ST. PAUL, MINN., — Bits and pieces are floating around in the aftermath of a new millennium and celebrations of grand style around the globe. It’s a good time of year to catch up on details before a new contest and soaring season begins. ••• Why did Aeros name their new rigid wing, "Stalker?" Aeros is the maker of the Stealth topless hang glider, which has achieved amazing U.S. market penetration. To explain the choice of names for their new rigid glider — which conjures a negative image for many Americans — Aeros identified "Roadside Picnic" as a popular novel with a mystical theme. In the book "Stalker" is the main character, idealized as "Neither hunter nor militarist, he’s just trying to survive, to understand, to learn… fearless and courageous, a pathfinder, an explorer, looking for happiness." OK, very positive and perhaps very appropriate for a new high-perf glider, but the name is still odd for American consumption. ••• More so than I’ve observed with other recent introductions, Moyes’ new Lightspeed appears to be enlivening Moyes’ participation in competition gliders. "They aren’t for everyone and while the Litespeed does have some vices and handling quirks the overall package is pretty good. It has significantly better glide performance than the CSX," in one pilot’s opinion. Though reportedly not possessing the CSX’s very light handling the Lightspeed is said to improve on the popular Xtralite. Given Litespeed’s sweep of the Brazilian Nats and good performance in the Down-Under Nats, some observers felt "Moyes has erased Icaro’s lead with the Laminar." ••• Speaking of the Laminar, the Italian producer has new models for 2000 and Yankee distributor, AV8, placed orders for six of the MR versions the last week of December 1999, I’m told. Several of the new wings will apparently be at the Wallaby Open in April. Icaro also said they have improved their parts and service department and according to one insider, customer response "has been encouraging." ••• Otherwise though, the depths of winter seem quiet with glider development news (excepting Moyes, for whom it is summer). Not much horn blowing can be heard. After generating so much interest in the last few months, even rigid wing builders appear intent on producing their gliders rather than bragging about them. So as the new millennium gets underway product news is more focused on accessories. ••• Brazilian Nene Rotor has reportedly found an American representative. Wallaby Ranch tug pilot, Carlos Bessa, referred to the Ranch e-mail address for pilots to contact him about this well-regarded harness. Info: firstname.lastname@example.org. ••• According to web writer, Davis Straub (www.davisstraub.com/OZ/), Rohan Holtklamp has a new harness design where the parachute is placed inside the harness behind the neck. Without knowing the means of extraction, this sounds like an unusual place to locate a product that is only needed after the feces hits the fan. (Not to say we haven’t seen even weirder ideas.) ••• Straub’s Oz Report also spent days on the subject of dented leading edges on the new series of rigid wings — when carried on racks with insufficient padding in the right places. Solutions were offered by many experts and even a new product resulted. High Energy Sports, run by veteran Betty Pfeiffer, now makes a special cross-country cover bag that used a closed-cell foam to help reduce denting these precious wings. Info: Bettp@aol.com or see ad. ••• With a "new & improved" version of his "Selected Works," hang gliding artist Bob Rouse has made presentation of his fascinating designs more professional. The new 119-page, 8.5 x 11 book (with many fold-out pages of larger dimension) includes color photos of his unusual — "bizarre?" — designs. While these are not even remotely intended to be marketable aircraft, Bob does actually build AND FLY! these gliders. Though I’m no designer and have no ambitions of replicating any of Rouse’s work, I nonetheless found his new volume to be of intense interest… although this is quite clearly art, and not everyone agrees that a given type of art is appealing. Though Bob isn’t trying to become a publisher, he’d like to sell a few of his books if for no other reason than then he might "go part-time at my day job" (he’s a sailmaker for sailboats) and dedicate himself even more to his art goals. Other artists have created excellent portrayals of hang gliding in various mediums, but Bob is the only one I know of in the entire world to make hang gliders themselves the art. I may be the only one who likes his stuff, but I admit to being fascinated by the sheer volume of effort and creativity he shows with these glider designs. That he is brave enough to go fly them gives them legitimacy that others speak about but rarely actualize. Go, Bob! For those who want more info on his book or his work, Rouse now has e-mail at: Bob.Rouse@beginners.net. He adds: "I have created a website about my design-work that covers some of the projects within the book ‘Selected Works’." He says the site has "a lot of color images — many that are not within the book — and will provide you with a few moments of entertainment." The URL is: http://users.ev1.net/~flexwing ••• While crowing about artistic expression, I want to say a little about the website I’m advertising in this magazine. Since 1976 I have been flying and writing reviews of aircraft plus penning some columns like this one. Now that the digital age is fully upon us — and thanks to my good friend and internet impresario, Cliff Whitney — I have decided to place every article I’ve ever written on the Internet. Found under the site name www.ByDanJohnson.com, it is our ambition to create a light aviation portal where lots of newbies can find out about hang gliding, ultralights, and other light aircraft. More of my stuff revolves around powered aircraft, but we expect to have plenty of material of interest to HG pilots. With my own work, we’ll have nearly 1,000 articles or columns and literally hundreds of pilot reports, plus we hope to interest other HG writers to join the effort. The site is still under construction — this is a pretty big undertaking — but you can go to the home page and leave your e-mail address. After the site opens (hopefully later this spring), we’ll notify all who left their names that the site is up and running. It will have liberal free areas and great depth available to those who want to become site members. ••• So, got news or opinions? Send ’em to: 8 Dorset, St. Paul MN 55118. Messages or fax to 651-450-0930, or e-mail to CumulusMan@aol.com. THANKS!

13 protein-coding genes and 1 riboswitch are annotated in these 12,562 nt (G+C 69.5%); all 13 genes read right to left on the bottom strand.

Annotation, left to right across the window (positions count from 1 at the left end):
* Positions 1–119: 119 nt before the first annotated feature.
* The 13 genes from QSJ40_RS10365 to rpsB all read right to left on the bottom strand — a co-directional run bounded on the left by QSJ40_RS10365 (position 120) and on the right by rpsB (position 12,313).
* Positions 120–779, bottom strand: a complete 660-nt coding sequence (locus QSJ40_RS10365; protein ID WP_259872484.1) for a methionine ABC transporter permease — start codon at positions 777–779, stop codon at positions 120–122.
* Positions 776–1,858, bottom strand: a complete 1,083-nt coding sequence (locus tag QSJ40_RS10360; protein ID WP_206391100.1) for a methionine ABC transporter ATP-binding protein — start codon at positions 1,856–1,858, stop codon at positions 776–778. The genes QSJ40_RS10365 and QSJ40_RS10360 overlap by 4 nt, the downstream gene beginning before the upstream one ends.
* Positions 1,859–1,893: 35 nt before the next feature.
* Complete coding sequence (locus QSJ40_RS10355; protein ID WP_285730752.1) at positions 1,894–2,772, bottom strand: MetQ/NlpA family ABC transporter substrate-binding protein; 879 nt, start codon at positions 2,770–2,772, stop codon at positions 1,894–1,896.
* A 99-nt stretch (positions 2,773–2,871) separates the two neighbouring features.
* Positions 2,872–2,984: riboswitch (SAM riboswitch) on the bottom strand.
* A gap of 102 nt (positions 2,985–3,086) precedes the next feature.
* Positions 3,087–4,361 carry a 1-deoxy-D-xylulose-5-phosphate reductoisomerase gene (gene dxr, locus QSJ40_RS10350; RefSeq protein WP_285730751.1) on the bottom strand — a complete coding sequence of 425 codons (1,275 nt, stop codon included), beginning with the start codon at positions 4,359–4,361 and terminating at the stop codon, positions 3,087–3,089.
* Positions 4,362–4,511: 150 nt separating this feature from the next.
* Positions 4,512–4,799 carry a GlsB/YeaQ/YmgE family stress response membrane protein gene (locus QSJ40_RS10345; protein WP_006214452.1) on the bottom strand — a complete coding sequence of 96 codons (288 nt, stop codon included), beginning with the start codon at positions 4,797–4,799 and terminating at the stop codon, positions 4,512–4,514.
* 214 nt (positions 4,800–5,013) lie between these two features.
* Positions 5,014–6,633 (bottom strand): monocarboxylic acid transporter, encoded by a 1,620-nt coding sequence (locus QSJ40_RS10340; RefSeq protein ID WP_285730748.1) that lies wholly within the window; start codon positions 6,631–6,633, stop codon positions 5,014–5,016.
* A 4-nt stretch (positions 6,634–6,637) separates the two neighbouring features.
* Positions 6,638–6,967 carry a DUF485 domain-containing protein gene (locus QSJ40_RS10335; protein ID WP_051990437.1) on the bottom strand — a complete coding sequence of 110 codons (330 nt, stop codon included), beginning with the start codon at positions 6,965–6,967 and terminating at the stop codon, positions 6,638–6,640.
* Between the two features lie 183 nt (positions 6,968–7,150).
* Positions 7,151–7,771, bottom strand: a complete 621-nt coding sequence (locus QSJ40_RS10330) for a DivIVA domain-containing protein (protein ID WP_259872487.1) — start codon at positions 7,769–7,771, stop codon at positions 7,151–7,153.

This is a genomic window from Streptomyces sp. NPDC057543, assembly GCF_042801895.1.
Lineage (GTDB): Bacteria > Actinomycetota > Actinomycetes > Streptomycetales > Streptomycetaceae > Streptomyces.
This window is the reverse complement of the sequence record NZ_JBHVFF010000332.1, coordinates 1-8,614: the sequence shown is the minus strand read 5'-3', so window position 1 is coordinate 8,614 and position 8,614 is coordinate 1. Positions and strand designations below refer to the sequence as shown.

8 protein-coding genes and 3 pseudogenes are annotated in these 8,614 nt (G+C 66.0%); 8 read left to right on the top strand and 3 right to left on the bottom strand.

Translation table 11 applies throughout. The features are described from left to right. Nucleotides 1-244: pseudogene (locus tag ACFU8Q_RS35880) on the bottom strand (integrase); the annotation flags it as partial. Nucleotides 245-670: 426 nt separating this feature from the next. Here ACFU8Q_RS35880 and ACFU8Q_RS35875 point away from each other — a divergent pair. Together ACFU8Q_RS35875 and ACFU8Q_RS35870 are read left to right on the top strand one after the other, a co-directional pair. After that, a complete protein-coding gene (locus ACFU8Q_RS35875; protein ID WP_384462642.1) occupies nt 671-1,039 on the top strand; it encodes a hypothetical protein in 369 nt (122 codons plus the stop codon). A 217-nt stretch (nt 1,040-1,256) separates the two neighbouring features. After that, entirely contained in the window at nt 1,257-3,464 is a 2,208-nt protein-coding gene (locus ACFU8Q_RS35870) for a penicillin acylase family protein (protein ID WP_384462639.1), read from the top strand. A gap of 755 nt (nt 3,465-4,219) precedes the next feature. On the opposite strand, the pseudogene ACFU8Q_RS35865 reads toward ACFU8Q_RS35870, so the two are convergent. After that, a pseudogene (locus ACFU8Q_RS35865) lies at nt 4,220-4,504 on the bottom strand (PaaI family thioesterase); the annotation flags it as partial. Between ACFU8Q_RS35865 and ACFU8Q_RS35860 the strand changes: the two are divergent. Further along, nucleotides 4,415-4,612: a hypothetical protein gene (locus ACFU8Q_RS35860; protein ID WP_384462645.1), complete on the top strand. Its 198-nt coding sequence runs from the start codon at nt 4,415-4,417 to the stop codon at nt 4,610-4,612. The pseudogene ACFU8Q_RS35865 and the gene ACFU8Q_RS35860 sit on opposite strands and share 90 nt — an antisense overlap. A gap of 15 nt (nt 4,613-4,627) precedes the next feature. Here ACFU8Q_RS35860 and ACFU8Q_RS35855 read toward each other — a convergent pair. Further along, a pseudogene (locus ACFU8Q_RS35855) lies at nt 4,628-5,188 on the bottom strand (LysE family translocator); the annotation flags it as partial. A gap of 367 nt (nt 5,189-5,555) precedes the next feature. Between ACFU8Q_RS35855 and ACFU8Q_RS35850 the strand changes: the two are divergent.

Published in Hang Gliding Magazine